How to Give Children Choices – Teacher’s Corner

Teacher’s Corner

Writing Prompts and Discussion Topics on the Subject of Giving Children Choices.

  1. For a very young child, give only two options at a time.
    *  Give an example of the above statement. Describe the age of the child, the situation, and the choices being offered.
    *  In your scenario, do you agree or disagree that it is best to offer only two choices at a time? Why or why not?
  2. All options should be OK with the adult when offering a child choices.
    *  Explain what is meant by the above statement.
    *  What do you think will happen if a child is offered a choice that is unacceptable to the adult? How will the adult react? How will the child react?
  3. What are three (3) important questions to ask yourself when you have to choose among several options? Describe why each of your questions is important and how it will help you make a good decision.
  4. Why are choices good for children?
  5. What is intuition? How is it important in a person’s life?
Read more about children and choices at The Benefits of Art, Choices, and Discipline: Part 1.
Teachers, you can use this blog in classrooms. Here are two ideas about how.
  1. For middle or high school parenting or child development courses:
  • Use the blog for discussion topics
  • Require students to research the topics and agree or disagree with what the blog is suggesting.

2.  For all courses, especially English Language Arts:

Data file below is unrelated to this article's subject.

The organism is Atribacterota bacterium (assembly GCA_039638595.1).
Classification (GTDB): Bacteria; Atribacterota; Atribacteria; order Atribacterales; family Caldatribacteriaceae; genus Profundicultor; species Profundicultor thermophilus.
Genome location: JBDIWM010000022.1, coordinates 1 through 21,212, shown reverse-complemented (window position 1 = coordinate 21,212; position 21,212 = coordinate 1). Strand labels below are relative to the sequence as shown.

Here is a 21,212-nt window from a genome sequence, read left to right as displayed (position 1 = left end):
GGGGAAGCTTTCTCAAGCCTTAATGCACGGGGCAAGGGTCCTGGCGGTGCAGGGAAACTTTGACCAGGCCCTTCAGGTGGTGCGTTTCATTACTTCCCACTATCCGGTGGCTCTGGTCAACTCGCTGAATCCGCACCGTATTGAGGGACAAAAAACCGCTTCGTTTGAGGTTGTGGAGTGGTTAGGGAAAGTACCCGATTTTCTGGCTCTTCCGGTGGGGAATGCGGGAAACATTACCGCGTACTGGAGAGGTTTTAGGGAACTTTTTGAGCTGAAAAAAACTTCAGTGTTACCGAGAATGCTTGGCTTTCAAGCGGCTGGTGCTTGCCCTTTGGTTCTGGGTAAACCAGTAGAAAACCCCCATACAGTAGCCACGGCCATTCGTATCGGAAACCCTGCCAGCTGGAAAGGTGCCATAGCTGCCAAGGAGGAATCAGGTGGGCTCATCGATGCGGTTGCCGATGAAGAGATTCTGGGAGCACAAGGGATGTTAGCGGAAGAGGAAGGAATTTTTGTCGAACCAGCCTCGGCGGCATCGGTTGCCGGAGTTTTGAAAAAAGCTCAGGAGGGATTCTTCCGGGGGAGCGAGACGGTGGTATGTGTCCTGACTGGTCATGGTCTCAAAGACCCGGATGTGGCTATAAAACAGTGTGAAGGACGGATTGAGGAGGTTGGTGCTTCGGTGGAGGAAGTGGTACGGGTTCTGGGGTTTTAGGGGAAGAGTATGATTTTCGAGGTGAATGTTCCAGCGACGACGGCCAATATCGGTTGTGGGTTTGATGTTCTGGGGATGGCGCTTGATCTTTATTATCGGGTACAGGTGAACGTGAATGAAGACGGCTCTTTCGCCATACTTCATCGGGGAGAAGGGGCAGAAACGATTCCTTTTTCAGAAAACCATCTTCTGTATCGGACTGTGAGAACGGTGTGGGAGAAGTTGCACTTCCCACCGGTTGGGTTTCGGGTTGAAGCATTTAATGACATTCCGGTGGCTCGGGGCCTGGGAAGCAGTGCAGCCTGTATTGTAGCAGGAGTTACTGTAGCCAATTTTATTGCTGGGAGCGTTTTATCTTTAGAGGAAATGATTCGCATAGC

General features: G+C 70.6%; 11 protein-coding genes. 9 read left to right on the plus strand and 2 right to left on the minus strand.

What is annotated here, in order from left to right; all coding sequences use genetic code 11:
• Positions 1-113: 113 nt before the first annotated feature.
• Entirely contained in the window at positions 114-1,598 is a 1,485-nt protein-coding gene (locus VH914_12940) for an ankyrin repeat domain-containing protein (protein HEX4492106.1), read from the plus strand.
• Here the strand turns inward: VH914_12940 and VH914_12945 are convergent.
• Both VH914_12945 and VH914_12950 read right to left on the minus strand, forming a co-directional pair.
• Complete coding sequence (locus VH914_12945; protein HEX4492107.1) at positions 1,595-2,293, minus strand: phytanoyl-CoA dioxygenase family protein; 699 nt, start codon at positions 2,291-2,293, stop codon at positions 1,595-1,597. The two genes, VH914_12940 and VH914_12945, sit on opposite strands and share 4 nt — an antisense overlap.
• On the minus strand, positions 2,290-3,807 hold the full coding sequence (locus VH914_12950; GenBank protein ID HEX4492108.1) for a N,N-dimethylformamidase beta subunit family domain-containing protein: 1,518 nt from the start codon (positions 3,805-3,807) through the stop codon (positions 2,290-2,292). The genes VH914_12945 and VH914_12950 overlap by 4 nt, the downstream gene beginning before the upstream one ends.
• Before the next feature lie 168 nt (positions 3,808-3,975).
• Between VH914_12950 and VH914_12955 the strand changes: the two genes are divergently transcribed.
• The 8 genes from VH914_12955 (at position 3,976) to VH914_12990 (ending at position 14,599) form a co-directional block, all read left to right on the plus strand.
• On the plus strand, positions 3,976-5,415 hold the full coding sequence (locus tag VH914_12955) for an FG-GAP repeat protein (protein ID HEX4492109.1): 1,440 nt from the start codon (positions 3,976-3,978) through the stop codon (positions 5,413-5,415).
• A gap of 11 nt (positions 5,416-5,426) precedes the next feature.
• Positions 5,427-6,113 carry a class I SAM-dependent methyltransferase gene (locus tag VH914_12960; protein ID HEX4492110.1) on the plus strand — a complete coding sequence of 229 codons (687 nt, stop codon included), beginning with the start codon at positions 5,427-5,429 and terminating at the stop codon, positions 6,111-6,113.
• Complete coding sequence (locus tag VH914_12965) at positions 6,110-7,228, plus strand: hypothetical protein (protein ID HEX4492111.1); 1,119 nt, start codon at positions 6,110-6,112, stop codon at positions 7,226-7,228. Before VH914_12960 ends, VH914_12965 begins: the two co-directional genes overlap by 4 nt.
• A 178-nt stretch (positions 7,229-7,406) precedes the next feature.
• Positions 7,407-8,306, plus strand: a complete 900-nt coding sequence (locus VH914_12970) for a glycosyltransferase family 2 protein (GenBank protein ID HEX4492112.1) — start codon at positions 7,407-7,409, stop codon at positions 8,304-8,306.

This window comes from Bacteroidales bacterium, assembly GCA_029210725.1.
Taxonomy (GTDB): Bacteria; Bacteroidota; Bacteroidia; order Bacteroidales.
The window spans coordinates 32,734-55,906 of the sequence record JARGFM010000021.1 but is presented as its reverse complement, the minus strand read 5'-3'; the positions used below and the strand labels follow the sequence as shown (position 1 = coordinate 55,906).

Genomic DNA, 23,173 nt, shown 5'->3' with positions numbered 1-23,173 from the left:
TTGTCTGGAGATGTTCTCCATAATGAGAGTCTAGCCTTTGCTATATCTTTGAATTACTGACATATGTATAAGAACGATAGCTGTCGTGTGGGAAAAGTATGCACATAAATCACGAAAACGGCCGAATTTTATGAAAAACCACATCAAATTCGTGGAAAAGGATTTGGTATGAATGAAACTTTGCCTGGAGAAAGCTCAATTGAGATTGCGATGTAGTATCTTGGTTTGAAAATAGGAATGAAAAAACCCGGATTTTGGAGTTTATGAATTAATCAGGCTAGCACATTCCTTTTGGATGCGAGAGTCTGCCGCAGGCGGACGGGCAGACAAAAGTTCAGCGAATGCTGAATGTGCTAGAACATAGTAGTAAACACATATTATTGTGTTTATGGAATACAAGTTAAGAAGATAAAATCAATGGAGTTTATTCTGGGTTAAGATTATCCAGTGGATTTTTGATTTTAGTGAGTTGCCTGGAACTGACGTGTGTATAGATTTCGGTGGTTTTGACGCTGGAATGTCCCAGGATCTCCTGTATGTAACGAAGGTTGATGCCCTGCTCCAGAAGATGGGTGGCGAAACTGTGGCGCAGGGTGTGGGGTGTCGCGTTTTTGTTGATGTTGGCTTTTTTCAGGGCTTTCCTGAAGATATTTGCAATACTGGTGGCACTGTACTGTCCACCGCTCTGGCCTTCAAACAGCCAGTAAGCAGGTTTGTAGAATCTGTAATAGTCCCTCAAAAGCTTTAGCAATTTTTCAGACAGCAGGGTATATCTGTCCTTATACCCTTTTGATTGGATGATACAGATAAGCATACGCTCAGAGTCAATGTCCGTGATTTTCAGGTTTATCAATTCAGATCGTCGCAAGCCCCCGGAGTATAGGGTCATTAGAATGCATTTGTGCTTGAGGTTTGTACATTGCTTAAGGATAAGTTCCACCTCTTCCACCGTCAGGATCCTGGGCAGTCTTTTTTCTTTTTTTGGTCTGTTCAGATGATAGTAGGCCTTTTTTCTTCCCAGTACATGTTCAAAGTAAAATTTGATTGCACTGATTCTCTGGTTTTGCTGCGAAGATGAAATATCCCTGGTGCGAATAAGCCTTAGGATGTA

• Use the blog for writing prompts for paragraphs, theme papers, journal entries, class starters, etc. Have students read the blog and respond to:
    • Do you agree with what is being said about kids? Do kids really act, think or feel that way?
    • Do you agree with what is being said about parents, grandparents, teachers and child caregivers? Do or should they act, think or feel that way?
    • What would be your advice on this topic?
    • What was left out of this article?
    • If you were a parent, would you use any of this information? How?
Why can this blog be a useful teaching tool?
  • Students that see connections between their coursework and their lives do better in school.
  • Most students will either be parents one day or have children in their lives that they care about, so the topical information can help them build their knowledge about children and parenting and develop a positive image of the type of parenting they want to do.
  • The new core literacy standards adopted by most states call for frequent writing in all courses.
  • Newly developed end-of-course assessments to be used by many states will require that students demonstrate that they can think critically. These prompts help students practice critical thinking.
  • Newly developed end-of-course assessments to be used by many states will require that students demonstrate that they can analyze what they read. These prompts help students practice analysis.

What do you think?

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